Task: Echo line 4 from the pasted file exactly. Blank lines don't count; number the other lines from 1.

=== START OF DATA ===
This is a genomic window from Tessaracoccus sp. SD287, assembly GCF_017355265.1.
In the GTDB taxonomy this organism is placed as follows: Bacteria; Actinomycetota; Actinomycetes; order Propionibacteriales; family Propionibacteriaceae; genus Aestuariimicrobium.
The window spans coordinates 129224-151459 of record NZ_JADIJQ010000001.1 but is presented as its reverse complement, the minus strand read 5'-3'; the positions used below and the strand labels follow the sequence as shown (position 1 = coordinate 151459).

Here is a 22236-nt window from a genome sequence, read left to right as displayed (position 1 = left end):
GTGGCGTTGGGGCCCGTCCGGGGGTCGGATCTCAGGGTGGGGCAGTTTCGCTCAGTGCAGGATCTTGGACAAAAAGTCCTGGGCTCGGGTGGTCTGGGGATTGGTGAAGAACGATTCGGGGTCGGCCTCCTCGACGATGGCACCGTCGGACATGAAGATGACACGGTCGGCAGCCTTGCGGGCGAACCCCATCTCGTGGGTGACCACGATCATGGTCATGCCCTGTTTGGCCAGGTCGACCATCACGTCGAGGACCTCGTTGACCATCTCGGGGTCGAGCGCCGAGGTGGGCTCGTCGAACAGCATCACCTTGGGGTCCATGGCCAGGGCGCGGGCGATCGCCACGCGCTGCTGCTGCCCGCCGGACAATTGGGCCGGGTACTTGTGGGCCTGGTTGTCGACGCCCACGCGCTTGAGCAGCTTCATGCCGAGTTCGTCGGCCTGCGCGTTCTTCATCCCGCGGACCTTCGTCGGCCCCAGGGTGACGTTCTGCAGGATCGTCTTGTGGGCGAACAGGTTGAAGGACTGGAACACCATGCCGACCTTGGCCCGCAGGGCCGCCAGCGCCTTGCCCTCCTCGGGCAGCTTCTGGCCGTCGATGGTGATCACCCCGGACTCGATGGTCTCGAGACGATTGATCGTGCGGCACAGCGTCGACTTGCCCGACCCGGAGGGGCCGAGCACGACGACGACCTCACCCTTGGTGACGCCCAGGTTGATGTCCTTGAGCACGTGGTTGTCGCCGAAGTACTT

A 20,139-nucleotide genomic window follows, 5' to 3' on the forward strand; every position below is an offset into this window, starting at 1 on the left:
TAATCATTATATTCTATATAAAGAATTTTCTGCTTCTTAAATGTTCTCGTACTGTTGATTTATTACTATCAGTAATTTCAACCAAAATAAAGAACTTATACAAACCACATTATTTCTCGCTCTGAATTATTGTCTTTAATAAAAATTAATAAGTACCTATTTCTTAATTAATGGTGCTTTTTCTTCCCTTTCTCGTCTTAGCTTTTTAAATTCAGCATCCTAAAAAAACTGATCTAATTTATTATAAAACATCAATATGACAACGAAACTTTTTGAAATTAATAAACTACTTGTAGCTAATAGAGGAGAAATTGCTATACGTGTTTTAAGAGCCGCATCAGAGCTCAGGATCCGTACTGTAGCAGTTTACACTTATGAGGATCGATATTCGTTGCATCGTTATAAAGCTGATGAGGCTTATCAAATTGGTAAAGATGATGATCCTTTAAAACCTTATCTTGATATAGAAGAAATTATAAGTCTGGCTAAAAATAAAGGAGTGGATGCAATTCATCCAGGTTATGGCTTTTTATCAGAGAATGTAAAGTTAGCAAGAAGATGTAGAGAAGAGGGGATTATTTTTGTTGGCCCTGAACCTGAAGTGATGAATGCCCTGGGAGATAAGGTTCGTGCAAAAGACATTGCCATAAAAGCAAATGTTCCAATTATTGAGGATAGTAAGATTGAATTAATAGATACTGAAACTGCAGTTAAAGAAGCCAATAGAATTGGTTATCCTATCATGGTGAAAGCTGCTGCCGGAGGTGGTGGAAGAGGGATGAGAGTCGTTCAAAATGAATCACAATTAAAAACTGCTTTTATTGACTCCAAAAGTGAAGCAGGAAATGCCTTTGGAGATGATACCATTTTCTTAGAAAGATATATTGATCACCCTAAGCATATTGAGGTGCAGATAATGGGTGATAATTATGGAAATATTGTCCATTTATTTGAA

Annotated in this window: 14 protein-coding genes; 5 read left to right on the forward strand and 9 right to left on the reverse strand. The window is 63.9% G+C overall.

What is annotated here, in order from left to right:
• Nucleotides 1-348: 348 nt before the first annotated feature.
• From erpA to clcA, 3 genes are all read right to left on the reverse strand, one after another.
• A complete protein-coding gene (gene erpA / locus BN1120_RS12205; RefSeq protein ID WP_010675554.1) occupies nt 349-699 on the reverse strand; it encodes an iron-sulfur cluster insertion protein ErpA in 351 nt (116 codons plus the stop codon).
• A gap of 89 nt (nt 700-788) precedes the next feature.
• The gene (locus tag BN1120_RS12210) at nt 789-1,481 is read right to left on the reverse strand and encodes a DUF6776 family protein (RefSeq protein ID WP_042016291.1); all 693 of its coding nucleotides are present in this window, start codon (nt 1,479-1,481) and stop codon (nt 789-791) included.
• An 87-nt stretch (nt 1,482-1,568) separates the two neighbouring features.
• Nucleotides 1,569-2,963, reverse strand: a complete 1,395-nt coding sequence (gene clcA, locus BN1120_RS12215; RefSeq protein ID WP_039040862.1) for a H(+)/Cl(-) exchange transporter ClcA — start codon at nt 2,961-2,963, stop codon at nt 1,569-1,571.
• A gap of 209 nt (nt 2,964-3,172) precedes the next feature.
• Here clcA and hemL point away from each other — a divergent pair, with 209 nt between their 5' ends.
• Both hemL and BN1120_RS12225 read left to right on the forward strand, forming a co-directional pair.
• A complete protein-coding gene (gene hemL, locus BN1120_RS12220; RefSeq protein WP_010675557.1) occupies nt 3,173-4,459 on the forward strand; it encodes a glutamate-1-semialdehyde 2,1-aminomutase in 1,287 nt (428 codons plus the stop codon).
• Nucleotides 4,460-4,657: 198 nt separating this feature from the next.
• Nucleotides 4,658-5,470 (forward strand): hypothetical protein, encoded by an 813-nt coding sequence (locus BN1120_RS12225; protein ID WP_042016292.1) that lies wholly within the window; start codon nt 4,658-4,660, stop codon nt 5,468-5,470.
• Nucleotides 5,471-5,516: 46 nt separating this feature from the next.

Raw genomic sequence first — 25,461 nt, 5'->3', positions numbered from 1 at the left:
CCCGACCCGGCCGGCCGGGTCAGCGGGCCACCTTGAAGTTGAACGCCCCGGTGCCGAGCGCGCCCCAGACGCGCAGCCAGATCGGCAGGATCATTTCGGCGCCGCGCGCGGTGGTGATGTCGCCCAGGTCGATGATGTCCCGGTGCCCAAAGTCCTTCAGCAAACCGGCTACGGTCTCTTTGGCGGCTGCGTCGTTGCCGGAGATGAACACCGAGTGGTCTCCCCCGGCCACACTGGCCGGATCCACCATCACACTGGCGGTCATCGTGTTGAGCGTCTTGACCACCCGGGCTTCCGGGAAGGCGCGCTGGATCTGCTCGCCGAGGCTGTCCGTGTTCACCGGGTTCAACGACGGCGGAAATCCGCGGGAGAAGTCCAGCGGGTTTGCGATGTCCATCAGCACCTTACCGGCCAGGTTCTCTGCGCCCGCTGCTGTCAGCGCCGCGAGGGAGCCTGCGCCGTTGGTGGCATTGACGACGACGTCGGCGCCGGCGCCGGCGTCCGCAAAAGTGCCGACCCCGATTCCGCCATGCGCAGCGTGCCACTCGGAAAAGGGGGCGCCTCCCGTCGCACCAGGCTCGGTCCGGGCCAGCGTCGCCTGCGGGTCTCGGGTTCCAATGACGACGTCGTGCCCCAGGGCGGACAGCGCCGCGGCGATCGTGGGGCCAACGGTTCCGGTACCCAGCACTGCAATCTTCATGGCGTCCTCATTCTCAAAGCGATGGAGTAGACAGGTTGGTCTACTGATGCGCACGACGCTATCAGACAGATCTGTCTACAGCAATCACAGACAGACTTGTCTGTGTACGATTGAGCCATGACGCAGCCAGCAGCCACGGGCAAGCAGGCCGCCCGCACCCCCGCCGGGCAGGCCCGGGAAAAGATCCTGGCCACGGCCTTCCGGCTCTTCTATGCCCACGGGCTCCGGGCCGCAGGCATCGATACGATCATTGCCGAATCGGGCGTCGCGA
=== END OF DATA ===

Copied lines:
Here is a 22236-nt window from a genome sequence, read left to right as displayed (position 1 = left end):